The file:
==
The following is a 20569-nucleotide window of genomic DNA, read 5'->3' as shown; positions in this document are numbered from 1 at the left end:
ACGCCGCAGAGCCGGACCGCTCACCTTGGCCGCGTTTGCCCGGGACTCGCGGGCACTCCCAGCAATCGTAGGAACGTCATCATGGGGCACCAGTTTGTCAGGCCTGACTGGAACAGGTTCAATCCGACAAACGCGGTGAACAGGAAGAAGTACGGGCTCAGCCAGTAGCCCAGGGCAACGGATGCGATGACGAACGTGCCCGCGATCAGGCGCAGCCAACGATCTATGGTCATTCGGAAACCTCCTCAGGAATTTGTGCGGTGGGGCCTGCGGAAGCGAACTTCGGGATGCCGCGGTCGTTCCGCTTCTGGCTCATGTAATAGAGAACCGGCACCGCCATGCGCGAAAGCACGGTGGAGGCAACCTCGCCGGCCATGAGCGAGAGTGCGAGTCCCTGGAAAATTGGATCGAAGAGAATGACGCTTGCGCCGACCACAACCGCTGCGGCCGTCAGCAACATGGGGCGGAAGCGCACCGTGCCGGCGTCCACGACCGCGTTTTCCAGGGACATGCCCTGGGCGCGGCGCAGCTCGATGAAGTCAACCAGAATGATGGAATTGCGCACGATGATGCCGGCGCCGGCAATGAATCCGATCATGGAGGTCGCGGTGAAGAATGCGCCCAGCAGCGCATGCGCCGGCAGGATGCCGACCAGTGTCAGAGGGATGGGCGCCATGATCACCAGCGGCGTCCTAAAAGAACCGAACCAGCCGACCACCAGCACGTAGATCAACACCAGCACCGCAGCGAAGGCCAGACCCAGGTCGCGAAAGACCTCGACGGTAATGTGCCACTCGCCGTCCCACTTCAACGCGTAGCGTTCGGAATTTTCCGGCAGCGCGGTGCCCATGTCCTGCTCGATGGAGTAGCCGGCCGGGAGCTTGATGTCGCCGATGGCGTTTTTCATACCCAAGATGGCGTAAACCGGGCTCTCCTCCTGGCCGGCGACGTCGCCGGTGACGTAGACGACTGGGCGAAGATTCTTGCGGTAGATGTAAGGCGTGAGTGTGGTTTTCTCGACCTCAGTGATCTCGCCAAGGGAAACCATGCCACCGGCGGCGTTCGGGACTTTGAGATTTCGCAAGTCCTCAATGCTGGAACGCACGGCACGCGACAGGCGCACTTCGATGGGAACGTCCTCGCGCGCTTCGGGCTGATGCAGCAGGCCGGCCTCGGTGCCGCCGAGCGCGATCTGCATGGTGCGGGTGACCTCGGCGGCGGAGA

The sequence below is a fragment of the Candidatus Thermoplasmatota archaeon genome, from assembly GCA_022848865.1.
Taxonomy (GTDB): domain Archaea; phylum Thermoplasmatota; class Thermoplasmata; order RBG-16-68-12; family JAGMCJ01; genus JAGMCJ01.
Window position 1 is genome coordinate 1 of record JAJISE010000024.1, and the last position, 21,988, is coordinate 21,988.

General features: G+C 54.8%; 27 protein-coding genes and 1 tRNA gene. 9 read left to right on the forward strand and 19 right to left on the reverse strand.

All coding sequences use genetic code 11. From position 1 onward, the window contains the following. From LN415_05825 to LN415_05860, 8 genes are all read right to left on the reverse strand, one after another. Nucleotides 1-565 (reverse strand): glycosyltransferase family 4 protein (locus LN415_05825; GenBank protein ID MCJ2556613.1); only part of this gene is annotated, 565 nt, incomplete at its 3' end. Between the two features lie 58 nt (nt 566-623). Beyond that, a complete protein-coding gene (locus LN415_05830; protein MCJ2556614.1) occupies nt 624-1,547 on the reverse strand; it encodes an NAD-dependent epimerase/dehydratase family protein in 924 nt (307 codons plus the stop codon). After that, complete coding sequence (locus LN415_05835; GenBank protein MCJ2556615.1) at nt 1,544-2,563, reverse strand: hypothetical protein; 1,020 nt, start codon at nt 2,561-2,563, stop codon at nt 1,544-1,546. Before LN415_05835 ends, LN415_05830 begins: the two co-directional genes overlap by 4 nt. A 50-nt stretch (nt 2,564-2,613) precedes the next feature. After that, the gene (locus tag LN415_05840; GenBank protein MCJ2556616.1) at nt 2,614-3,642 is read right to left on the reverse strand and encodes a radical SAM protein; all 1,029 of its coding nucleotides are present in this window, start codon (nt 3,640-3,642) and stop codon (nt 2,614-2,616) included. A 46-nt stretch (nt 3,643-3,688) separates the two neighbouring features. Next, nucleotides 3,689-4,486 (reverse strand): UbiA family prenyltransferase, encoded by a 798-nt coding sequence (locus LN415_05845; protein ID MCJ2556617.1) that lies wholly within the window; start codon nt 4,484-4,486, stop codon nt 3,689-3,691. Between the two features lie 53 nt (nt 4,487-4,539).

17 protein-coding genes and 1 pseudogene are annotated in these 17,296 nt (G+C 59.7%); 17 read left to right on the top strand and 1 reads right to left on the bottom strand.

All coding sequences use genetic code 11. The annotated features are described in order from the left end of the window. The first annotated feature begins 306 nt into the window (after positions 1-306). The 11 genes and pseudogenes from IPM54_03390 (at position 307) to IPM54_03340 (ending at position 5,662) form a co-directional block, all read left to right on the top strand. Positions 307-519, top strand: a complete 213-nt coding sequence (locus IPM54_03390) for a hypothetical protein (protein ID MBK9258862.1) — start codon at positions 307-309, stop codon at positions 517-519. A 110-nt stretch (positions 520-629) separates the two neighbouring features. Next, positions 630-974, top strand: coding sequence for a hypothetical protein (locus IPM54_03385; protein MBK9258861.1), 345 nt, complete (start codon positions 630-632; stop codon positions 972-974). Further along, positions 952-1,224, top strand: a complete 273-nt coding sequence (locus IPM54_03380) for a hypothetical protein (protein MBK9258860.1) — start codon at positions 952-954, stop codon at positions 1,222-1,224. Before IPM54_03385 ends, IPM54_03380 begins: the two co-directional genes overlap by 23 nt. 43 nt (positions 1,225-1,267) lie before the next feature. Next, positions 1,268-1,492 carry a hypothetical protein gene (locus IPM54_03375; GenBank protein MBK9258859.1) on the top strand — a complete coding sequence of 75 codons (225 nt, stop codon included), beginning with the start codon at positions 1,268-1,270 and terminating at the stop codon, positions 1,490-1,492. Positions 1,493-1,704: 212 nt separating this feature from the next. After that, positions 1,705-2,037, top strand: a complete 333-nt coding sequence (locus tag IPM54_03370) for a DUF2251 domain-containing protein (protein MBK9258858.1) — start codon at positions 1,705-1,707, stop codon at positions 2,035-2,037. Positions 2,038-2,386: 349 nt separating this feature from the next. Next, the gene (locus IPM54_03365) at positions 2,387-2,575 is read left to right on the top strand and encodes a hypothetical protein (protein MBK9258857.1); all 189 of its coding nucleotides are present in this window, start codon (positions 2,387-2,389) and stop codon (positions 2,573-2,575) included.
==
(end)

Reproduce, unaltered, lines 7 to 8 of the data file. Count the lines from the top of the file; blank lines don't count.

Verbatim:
All coding sequences use genetic code 11. From position 1 onward, the window contains the following. From LN415_05825 to LN415_05860, 8 genes are all read right to left on the reverse strand, one after another. Nucleotides 1-565 (reverse strand): glycosyltransferase family 4 protein (locus LN415_05825; GenBank protein ID MCJ2556613.1); only part of this gene is annotated, 565 nt, incomplete at its 3' end. Between the two features lie 58 nt (nt 566-623). Beyond that, a complete protein-coding gene (locus LN415_05830; protein MCJ2556614.1) occupies nt 624-1,547 on the reverse strand; it encodes an NAD-dependent epimerase/dehydratase family protein in 924 nt (307 codons plus the stop codon). After that, complete coding sequence (locus LN415_05835; GenBank protein MCJ2556615.1) at nt 1,544-2,563, reverse strand: hypothetical protein; 1,020 nt, start codon at nt 2,561-2,563, stop codon at nt 1,544-1,546. Before LN415_05835 ends, LN415_05830 begins: the two co-directional genes overlap by 4 nt. A 50-nt stretch (nt 2,564-2,613) precedes the next feature. After that, the gene (locus tag LN415_05840; GenBank protein MCJ2556616.1) at nt 2,614-3,642 is read right to left on the reverse strand and encodes a radical SAM protein; all 1,029 of its coding nucleotides are present in this window, start codon (nt 3,640-3,642) and stop codon (nt 2,614-2,616) included. A 46-nt stretch (nt 3,643-3,688) separates the two neighbouring features. Next, nucleotides 3,689-4,486 (reverse strand): UbiA family prenyltransferase, encoded by a 798-nt coding sequence (locus LN415_05845; protein ID MCJ2556617.1) that lies wholly within the window; start codon nt 4,484-4,486, stop codon nt 3,689-3,691. Between the two features lie 53 nt (nt 4,487-4,539).

17 protein-coding genes and 1 pseudogene are annotated in these 17,296 nt (G+C 59.7%); 17 read left to right on the top strand and 1 reads right to left on the bottom strand.